• the theming engine got lots of updates and improvements
  • per-monitor high-DPI support was added

For all of you who forgot about the great improvements ST has made during the last few years, just install ST 3080 or something like that on you current OSX Mojave or Win10 with 4k display and just compare it with the current release.

Every updates mean more bugs.

Of course, every change or new feature raises the possibility to create new bugs in certain edge cases, but I have been using the latest dev builds since I started using ST 3 or 4 years ago and they all made my days.

I tried the competitors from time to time, but found them more buggy and more easy to crash.

I appreciate the recent efforts to fix bugs listed at GitHub/SublimeCoreIssues and the way those issues were taken serious. Of course it may sometimes be hard to find the reason for some of the described problems. Some may even be misunderstandings. I must confess to sometimes even find it hard to get the point with some of my own ones after some time. But the more precise and detailed they are described the better the chance is to get them fixed.

I am saying it now, people are leaving, the rotting has begun, and in a few years Sublime Text will be obsolete.

… if it was free the war would have ended years ago.

Not quite sure about it. We always pay the one way or the other. See how Chromium has become a defacto monopol. Really sure it is that safe as they want to make us believe? I am happy with Mozilla to not give up fighting against it.

Same here with VS Code or Atom. They are pay by user data. And no one knows the way they go in the future once they would be the defacto monopols as well.

Sublime Text is clean and safe and in contrast to VS Code compliant with all kinds of privacy laws.

Large package contributors are leaving Sublime Text, they stopped maintaining their own packages. What’s left is now a mess of packages with no real contributors.

This feels to be at least partly true, but is something you can’t completely avoid. Maybe VS Code is too young to let it be too obvious, but with a closer look many packages there are of poor quality as well. The way they are presented just hides that circumstance or - agree with you - you don’t see them as they are downvoted.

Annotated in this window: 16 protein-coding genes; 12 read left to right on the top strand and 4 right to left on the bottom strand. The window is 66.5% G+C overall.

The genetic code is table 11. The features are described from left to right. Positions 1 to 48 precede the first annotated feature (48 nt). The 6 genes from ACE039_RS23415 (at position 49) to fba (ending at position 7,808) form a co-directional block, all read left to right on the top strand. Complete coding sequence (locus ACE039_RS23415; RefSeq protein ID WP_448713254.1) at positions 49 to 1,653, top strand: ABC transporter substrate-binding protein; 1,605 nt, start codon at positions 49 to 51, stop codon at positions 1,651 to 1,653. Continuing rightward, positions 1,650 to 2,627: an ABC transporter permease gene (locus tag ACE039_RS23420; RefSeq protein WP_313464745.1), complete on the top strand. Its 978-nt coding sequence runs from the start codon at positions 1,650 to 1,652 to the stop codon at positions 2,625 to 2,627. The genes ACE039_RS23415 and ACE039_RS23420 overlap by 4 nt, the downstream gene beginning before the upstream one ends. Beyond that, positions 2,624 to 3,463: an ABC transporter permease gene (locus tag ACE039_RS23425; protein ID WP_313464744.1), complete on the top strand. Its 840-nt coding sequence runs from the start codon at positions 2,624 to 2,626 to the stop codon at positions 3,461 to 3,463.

I guess the main issue with package availability might be the big big lobby JavaScript as the main web scripting language has these days. Many devs might use an editor for web development, so they know about JavaScript/CSS/HTML - the base of VS Code/Atom plugins. Hence they feel at home when creating packages. Many state of the art web development related libraries/functionalites are implemented in JavaScript these days - e.g. emmet or all the node modules. Not sure whether python has such a lobby, even though I think it would be capable to do most things with the same quality. I personally feel more comfortable with python.

Most packages are just small helpers for sometimes very special workflows/issues. So it might be hard to find the set of plugins which matches your personal needs. But compare it with all the App Stores out there. Millions of apps with billions of no value and many duplicates with poor quality. It’s just not a ST-only issue.

3 Likes

#6

I’m amazed at how people think they have the right to ask people to give up their livelihood, and the livelihoods of their employees for the sake of their own convenience.

Why don’t you donate tens of thousands of your own money to fund a open source clone of ST?

“Oh… yeah… well… that’s my money, so…”

Maybe if you argued that more of ST was open sourced and the price stayed the same, that I would understand.

1 Like

#7

Without packages, Sublime Text is nothing more than a repackaged vim.

Can’t agree more

0 Likes

#8

I don’t mind paying for ST (have already paid for ST3).

I just wish stuff like Package Control as already built into ST instead of having to install it anyway.

ST is a good editor, but does lag behind it’s competitors in some respects, while it shines in others.

0 Likes